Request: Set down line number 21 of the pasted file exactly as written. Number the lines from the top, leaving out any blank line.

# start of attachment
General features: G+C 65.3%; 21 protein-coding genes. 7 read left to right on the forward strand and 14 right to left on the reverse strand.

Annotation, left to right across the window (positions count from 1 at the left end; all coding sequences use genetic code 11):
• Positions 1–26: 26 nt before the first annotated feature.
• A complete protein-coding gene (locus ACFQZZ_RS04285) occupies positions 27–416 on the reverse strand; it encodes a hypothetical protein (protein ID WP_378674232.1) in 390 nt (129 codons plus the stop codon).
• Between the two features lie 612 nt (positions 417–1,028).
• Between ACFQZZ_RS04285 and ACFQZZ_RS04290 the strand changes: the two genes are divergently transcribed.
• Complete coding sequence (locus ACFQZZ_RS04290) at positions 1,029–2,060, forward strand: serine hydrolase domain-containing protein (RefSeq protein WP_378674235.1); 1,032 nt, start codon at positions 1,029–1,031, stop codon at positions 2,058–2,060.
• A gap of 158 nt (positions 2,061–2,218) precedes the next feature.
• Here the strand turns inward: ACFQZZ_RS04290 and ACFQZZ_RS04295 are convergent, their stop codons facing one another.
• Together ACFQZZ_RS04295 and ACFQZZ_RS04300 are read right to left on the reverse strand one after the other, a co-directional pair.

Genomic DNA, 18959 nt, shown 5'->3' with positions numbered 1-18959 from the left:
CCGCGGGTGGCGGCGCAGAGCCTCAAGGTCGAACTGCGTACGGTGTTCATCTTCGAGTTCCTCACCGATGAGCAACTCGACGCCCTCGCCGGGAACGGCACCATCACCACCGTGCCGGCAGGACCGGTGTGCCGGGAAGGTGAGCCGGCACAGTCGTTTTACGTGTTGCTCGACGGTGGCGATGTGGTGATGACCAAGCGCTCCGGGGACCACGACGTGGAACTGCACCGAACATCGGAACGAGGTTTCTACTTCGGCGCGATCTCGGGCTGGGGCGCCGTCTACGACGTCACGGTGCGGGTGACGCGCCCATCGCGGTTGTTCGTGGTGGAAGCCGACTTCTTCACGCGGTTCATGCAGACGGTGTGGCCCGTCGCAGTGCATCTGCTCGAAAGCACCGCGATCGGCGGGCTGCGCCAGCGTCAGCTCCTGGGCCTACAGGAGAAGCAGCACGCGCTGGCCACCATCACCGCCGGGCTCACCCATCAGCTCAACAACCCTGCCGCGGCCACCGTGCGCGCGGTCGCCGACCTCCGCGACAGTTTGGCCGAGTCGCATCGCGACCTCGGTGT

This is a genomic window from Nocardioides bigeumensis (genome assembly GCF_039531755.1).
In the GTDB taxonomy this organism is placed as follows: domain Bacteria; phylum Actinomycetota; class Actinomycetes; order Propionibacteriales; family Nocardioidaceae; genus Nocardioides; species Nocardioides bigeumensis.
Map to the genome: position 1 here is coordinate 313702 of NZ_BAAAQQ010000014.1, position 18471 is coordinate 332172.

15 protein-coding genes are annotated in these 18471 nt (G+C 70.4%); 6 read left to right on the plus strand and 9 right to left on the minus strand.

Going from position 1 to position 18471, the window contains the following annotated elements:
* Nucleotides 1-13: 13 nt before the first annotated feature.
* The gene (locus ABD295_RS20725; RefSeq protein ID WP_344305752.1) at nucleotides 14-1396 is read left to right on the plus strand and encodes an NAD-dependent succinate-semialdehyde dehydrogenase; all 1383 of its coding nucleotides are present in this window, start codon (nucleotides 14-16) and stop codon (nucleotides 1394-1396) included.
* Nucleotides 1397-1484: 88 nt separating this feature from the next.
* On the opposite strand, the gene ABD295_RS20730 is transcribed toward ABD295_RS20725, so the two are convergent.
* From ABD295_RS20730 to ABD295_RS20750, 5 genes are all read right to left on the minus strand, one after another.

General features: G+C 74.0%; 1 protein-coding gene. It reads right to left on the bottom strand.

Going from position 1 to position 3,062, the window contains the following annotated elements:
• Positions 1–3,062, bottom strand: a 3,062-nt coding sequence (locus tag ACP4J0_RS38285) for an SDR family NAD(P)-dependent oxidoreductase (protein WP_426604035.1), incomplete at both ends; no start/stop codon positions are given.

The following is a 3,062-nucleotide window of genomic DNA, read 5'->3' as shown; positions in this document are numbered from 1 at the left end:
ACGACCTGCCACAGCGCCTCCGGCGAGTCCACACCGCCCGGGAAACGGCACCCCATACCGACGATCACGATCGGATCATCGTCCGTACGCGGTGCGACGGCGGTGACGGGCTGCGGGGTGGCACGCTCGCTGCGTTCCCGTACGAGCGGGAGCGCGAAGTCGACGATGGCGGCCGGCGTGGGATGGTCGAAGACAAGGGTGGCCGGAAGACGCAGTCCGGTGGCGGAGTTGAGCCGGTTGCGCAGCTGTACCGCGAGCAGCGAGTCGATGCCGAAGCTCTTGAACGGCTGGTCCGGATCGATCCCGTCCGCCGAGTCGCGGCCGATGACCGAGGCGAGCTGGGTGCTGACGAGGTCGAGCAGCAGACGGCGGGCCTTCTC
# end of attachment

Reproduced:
* On the opposite strand, the gene ABD295_RS20730 is transcribed toward ABD295_RS20725, so the two are convergent.